TraditionThis content was published on September 11, 2009 - 13:01
Safeguarding the independence of the country and assuring security within Switzerland have always been the classical roles of the Swiss army.
To these have now been added the promotion of peace in an international context plus humanitarian aid after natural disasters.
Military service is compulsory for all able-bodied Swiss men. Women can volunteer for most units, while conscientious objectors can do an alternative community service,which is 1.5 times longer than military service. Until 2009 conscientious objectors were subject to a vetting procedure by a specialist panel.
The Swiss armed forces have a purely defensive role. In recent years the rules have been changed so that lightly armed Swiss troops can serve in United Nations peace support operations, which do not foresee combat.
During the Cold War, the Swiss Army numbered 600,000 men who could be called up at short notice. In 1995 the army was reduced to 400,000, and today it is 220,000, with further reductions envisioned.
In 1989, a popular initiative calling for the dissolution of the army received 35.6 per cent support. The initiative was rejected, but the result stunned everyone.
There is a long tradition of keeping weapons at home, which has come under pressure in recent years.
Increasing professionalisation of units means new and longer forms of service are needed.
The standing wing of the air force has been full-time for decades, and the increasingly technical nature of armies now requires that two-thirds of recruits undergo basic training of 21 instead of 15 weeks. The remaining third have a 18-week training period.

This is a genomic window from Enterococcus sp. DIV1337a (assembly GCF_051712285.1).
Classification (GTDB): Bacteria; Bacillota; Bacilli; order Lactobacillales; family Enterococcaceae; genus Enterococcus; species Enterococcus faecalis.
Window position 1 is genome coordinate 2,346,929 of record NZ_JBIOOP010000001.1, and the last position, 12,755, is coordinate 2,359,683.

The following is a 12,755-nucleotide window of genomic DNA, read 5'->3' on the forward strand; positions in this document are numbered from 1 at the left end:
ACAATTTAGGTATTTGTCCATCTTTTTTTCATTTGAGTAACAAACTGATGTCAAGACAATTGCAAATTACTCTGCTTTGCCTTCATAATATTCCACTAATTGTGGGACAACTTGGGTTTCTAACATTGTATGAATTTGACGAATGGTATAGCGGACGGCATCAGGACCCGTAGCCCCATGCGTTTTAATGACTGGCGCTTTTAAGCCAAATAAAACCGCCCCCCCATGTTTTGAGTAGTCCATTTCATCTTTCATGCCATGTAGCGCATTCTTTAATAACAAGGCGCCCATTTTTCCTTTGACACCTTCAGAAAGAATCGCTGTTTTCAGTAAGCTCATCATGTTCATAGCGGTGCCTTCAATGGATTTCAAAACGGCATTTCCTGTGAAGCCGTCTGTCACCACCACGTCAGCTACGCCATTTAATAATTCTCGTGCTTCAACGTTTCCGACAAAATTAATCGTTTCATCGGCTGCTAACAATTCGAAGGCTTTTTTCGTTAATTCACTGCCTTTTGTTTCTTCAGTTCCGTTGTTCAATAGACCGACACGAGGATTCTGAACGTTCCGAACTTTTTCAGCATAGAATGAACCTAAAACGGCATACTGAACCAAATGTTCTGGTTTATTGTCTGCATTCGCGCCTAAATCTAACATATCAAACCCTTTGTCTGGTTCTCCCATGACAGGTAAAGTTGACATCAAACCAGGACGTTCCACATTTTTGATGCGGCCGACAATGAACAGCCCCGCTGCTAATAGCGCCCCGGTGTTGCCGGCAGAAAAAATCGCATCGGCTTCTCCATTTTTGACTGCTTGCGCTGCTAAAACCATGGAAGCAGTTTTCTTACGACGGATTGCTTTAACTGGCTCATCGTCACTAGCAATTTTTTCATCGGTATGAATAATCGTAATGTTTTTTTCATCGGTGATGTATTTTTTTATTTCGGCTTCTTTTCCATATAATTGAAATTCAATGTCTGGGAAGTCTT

The recruitment and selection process now lasts three days, ensuring a smaller dropout rate. Annual refresher courses of two or three weeks are back on the agenda and, as a novelty for Switzerland, recruits can opt to do their lifetime service of 300 days in a continuous single term. Those deemed unfit are exempted from service but obliged to pay a tax as compensation.
A nucleus of 2,000-3,000 one-year recruits in addition to around 3,000 professional instructors does not imply a standing army, but permits more proficient handling of tasks such as guarding embassies or protecting international conferences in Switzerland.
The Army XXI programme, adopted in 2003, is the most sweeping defence change since the Second World War, and has ushered in an era of drastic downsizing.
This means that Switzerland is sitting on a gigantic arsenal in terms of material and munitions, much of which it is trying to sell.
Switzerland is also unique in having enough nuclear fallout shelters to accomodate its entire population. However, most army bunkers have been vacated and their secrecy has been lifted.
Switzerland now spends less than one per cent of gross national product (GNP) on national defence annually.
The SND, the Directorate for Strategic Intelligence, is Switzerland's permanent foreign intelligence service. It conducts continuous analysis of threats, dangers and risks, partly through satellite intercept stations.
Satellite-borne international civil and military communications, including internet traffic, are monitored by "Onyx", a smaller version of the US "Echelon" system.
Onyx, based at three sites in cantons Bern and Valais, uses software filtering, which searches for specific keywords, to intercept satellite communications.
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